The Rise of Non-native Vectors and Reservoirs of Human Diseases

  • Wolfgang RabitschEmail author
  • Franz Essl
  • Stefan Schindler
Part of the Invading Nature - Springer Series in Invasion Ecology book series (INNA, volume 12)


Globalisation has led to unprecedented changes in the distribution and incidence of human diseases. Pathogens, animal vectors, and reservoir species have been unintentionally displaced across natural geographic boundaries, resulting in serious human suffering and enormous economic costs. Non-native diseases can also threaten ecosystems and put ecosystem services and human well-being at risk. Introduced species and environmental interactions have caused manifold new risks and challenges for public health. Mosquitoes and ticks are the most important non-native vectors of human diseases, although many different species can serve as non-native reservoir hosts. In addition to imports as contaminants with cargo, the pet trade is an important pathway of introduction for non-native vectors and reservoirs. Evidence suggests that global environmental change will further facilitate emerging outbreaks of non-native human diseases, some of which may be re-emerging old foes. The complex interrelationships between native and non-native hosts, vectors, and pathogens entail inherent uncertainties and make predictions about future outbreaks very challenging. Natural ecosystems provide a regulating service for human well-being, and the loss of biodiversity therefore represents a serious threat to human health. The linkages between humans, animals, and environmental health are becoming more apparent and call for collaborative efforts (‘One Health’) towards a more responsible ecosystem stewardship.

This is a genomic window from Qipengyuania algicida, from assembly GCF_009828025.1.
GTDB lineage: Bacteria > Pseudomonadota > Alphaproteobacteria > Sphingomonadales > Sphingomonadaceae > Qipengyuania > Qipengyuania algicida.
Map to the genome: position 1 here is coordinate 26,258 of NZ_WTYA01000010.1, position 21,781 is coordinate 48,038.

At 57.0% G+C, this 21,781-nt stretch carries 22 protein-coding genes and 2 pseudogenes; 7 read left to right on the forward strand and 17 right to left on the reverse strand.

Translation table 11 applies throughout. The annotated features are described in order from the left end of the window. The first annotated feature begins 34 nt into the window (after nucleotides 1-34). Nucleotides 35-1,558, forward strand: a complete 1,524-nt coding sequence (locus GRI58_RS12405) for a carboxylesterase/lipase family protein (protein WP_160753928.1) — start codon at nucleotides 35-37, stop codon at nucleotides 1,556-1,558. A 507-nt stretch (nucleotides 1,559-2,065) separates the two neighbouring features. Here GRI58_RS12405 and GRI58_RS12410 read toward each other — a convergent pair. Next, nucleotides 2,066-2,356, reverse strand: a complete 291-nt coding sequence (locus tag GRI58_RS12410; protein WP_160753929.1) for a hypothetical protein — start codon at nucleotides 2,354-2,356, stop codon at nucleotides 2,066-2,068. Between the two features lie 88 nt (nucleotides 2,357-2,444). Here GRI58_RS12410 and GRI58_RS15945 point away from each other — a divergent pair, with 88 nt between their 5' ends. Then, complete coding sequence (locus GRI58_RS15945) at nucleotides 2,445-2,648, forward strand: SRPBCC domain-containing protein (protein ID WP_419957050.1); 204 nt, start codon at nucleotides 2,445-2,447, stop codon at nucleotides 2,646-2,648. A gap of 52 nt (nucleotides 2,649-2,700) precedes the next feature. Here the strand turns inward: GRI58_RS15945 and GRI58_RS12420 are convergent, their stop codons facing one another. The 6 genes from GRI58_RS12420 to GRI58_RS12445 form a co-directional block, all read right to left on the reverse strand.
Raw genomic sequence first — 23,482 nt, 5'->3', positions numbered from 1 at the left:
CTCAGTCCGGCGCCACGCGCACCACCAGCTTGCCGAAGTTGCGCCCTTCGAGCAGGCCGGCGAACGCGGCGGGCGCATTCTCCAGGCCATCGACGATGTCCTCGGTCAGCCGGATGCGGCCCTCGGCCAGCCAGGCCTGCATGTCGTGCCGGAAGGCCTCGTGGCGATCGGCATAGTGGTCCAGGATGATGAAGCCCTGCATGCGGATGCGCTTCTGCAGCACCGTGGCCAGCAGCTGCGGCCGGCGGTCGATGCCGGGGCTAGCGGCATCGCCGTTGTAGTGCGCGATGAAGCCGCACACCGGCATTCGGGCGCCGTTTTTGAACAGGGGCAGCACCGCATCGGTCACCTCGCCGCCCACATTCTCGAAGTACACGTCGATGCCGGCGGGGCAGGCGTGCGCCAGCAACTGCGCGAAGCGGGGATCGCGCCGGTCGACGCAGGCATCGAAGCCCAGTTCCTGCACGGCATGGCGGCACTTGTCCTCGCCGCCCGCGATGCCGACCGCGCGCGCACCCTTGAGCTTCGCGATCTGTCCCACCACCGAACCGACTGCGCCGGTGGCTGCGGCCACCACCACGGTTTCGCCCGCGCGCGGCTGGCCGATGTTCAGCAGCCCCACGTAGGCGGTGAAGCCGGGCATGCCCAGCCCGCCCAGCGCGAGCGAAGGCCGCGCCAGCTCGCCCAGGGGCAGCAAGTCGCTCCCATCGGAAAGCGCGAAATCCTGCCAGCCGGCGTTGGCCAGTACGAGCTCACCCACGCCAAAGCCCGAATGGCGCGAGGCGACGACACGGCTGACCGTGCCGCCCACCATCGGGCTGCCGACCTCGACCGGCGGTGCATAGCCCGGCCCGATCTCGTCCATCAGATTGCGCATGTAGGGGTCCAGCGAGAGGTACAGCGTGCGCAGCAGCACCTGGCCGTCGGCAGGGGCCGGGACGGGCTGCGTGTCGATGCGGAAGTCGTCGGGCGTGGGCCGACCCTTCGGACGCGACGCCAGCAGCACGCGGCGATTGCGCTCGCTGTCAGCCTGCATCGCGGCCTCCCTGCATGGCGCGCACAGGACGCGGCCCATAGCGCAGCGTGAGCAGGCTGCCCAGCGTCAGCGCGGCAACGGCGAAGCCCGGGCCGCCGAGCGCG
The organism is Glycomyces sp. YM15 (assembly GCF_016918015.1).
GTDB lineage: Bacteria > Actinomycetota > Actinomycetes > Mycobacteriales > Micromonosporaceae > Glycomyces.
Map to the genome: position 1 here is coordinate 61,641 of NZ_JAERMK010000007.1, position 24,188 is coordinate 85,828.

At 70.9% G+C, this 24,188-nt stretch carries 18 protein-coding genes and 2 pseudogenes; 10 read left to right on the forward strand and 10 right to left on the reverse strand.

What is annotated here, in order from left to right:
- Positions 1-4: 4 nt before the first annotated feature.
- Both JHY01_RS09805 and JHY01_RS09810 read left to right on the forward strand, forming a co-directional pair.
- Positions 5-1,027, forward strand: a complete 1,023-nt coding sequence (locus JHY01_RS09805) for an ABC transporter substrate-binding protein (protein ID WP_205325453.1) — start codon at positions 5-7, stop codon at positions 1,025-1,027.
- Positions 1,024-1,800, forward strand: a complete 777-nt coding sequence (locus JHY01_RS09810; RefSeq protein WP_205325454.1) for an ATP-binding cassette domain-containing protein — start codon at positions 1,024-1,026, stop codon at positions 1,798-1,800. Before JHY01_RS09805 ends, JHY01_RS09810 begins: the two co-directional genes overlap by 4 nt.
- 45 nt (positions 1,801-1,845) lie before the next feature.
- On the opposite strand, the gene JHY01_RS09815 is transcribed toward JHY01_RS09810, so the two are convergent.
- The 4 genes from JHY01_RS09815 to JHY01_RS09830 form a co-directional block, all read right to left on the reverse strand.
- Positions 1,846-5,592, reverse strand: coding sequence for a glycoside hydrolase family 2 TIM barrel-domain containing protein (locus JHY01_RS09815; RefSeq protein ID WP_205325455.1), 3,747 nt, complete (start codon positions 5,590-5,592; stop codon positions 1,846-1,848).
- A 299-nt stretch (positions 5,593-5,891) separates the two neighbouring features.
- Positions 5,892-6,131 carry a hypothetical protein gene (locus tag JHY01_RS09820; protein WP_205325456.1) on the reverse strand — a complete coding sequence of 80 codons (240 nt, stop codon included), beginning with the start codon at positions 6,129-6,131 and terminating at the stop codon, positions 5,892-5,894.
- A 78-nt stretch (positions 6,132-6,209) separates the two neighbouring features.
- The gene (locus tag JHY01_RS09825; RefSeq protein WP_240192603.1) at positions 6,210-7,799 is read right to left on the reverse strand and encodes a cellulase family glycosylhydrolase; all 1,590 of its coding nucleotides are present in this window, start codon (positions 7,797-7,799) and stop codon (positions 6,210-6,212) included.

Arthropods One World One Health Public health Reservoirs Vector-borne diseases Zoonoses 



We acknowledge funding by the Austrian Climate and Energy Fund (project “Alien Health,” project number KR13AC6K11141), and thank one referee for relevant suggestions that helped to improve the paper.


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Copyright information

© Springer International Publishing Switzerland 2017

Authors and Affiliations

  • Wolfgang Rabitsch
    • 1
    Email author
  • Franz Essl
    • 1
    • 2
  • Stefan Schindler
    • 1
  1. 1.Department Biodiversity & Nature ConservationEnvironment Agency AustriaViennaAustria
  2. 2.Division of Conservation, Vegetation and Landscape EcologyUniversity ViennaViennaAustria

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